26 June, 2011

Audiophiles in Illness - Music as Therapy

Editor's Note: Audiophiles in Illness - Music as Therapy
Why do we listen to music?

For Robin

When I recently came back from NYC, I called my friend Robin the Scot. We chatted about audio for a while, when he said "...by the way, I am in Queen Mary Hospital..."

Robin was besieged by what has only now been confirmed to be a serious illness. I'd not expound too much on that, what I want to examine is his response on that day, so typical of him. First, chatting with me as we used to, on unfinished business (in audio), then letting me know about the news, as a gentleman would do.

Before all this happened, he and his wife had just bought a dream house on a hill in Taipei. They are now in Taipei, taking care of that matter. Robin is also receiving treatment in Taipei, so we would not be seeing him for a while here. What I do want to report here is one of the first things Robin did over there - putting together an audio system. Robin wrote me:

"...just yesterday I finally got a second system up and running here in our Taiwan house. It consists of Usher S520 speakers + matching 330 stands (all bought new the other day), an Usher AU7500 integrated amp (ditto), my Nakamichi 600 cassette deck, your Scott FM radio, a Sony S370 Blu-ray player (which can also play SACDs etc), an LG hi-def TV set, and complete internet TV package from 中华电信. It can't compare to our HK audio setup, of course, but it makes really quite nice sounds and it's a lot of fun to play with. And I love being able to watch the performance in full HD while listening to the music through a half-decent sound system..."

Robin's email got my thoughts shooting off in all directions. Central to all this is that a music lover cannot live without music. But then, are audiophiles always music lovers? Why do we listen to music? Is there anything that makes audiophiles different in illness? Using the 2 short phrases of the title of this article, plus a few others, I did some Google searches.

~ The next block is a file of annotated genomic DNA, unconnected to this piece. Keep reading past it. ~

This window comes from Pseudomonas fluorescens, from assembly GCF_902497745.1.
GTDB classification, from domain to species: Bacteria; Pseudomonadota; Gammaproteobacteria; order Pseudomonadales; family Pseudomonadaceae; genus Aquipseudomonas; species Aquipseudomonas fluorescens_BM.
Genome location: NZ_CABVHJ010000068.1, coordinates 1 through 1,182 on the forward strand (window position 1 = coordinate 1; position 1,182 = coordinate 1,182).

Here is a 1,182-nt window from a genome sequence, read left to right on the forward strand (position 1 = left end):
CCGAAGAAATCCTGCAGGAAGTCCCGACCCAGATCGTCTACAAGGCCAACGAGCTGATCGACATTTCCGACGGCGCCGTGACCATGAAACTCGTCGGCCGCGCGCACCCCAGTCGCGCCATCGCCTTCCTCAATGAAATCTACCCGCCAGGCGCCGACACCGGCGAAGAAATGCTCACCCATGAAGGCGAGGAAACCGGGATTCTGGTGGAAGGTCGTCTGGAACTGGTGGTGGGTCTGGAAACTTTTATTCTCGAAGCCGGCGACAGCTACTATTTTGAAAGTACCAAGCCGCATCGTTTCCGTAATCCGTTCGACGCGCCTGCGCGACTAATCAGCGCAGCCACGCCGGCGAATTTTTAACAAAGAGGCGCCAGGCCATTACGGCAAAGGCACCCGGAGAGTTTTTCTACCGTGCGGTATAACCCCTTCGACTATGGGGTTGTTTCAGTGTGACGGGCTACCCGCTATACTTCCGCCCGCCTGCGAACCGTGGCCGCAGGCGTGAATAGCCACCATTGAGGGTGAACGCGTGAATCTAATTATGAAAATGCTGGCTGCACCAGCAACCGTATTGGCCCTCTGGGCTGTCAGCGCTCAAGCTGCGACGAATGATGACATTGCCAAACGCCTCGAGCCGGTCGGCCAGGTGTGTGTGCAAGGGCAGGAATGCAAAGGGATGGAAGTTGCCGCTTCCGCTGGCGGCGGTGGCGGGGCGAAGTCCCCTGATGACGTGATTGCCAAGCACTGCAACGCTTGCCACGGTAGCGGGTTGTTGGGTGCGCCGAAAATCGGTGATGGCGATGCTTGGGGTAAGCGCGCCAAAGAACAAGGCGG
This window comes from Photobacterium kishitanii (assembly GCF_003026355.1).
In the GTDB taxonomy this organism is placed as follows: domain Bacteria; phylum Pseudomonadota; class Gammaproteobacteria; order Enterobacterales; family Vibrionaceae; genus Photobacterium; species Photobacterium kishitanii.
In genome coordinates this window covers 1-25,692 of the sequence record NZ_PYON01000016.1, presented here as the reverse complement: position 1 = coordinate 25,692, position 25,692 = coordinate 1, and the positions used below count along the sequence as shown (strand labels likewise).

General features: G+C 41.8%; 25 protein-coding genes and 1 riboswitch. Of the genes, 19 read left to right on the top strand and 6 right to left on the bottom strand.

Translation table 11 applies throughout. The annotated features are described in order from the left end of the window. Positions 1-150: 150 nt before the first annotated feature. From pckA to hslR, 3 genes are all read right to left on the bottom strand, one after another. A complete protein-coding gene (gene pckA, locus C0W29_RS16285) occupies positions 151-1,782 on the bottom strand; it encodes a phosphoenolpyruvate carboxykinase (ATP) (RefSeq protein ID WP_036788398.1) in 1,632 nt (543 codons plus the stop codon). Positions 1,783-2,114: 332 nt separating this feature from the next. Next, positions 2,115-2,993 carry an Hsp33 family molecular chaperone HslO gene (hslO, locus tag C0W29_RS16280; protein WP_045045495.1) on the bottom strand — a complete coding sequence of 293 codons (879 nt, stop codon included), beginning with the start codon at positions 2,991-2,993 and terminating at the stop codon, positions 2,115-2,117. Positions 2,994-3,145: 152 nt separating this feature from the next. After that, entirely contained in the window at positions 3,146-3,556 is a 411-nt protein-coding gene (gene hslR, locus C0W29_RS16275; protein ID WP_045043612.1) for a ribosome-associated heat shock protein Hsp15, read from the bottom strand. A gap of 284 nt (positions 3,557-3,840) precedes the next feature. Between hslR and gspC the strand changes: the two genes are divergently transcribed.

Audiophiles in Illness Google search: Audiophiles in Illness not surprisingly turns out many articles about how sick we are as audiophiles, but nothing on how we behave in physical illness. I can only tell you what I do. If I don't feel too well, or just feeling down, I do listen to music, which usually makes me feel better. But when really seriously ill, like in fever, I tend not to, as listening to music does take effort and concentration. I think Robin's illness is fortunately not making him too sick physically, and his ability to enjoy music is intact. As for music as therapy, I am sure we all think so, hence no need to search on that.

Why do we listen to music? Google search: Why do we listen to music? turns out quite a few side-tracking but interesting articles which you may want to peruse. Most pertinent to audiophilia is this article on Why Do So Many Smart People Listen to Such Terrible Music? I have to say I enjoyed it much.

I often ask people if they would choose to watch a comedy or a sad movie when they feel sad. Most people opt for comedies, but I know when I am sad I prefer the latter. Here is an article on Why do we listen to sad music when we are sad, which uses the siege of Leningrad as an illustration.

Who is your friend in audio?
Like in many hobbies, we make many acquaintances in audio, but few real friends, On the audio internet, we see marauding squads engaged in all manners of slander and fighting, in the name of friendship; we see people leaving a forum en mass under the pretext of bondage; we even see people getting close to others only to make money off them. All these behaviors all have nothing to do with friendship, far from it.

You may have read my Yumcha Diaries. Let me tell you, although we may do some home visits afterwards, during the lunch we almost never talked about audio. To me, friends talk about the awful political climate that is choking us, debate on government policies and consult on personal difficulties etc. We do sometimes talk about the CDs we like, for the love of music. But audio, not that much.

An audio friend is one who you can learn from and rely on in matters of music and audio. While I may have led Robin towards his Yamaha speakers, Robin has done far more for me by restoring my Garrard and opening my ears to reel-to-reel. And we can really talk, about politics or classical music or whatever. One doesn't meet many friends like that on the audiophile path. We all need more friends like him, so Robin,
Get Well Soon!

If you wish to re-cap some of my time spent with Robin, just search for "Robin" in the right-hand column and those articles shall out.

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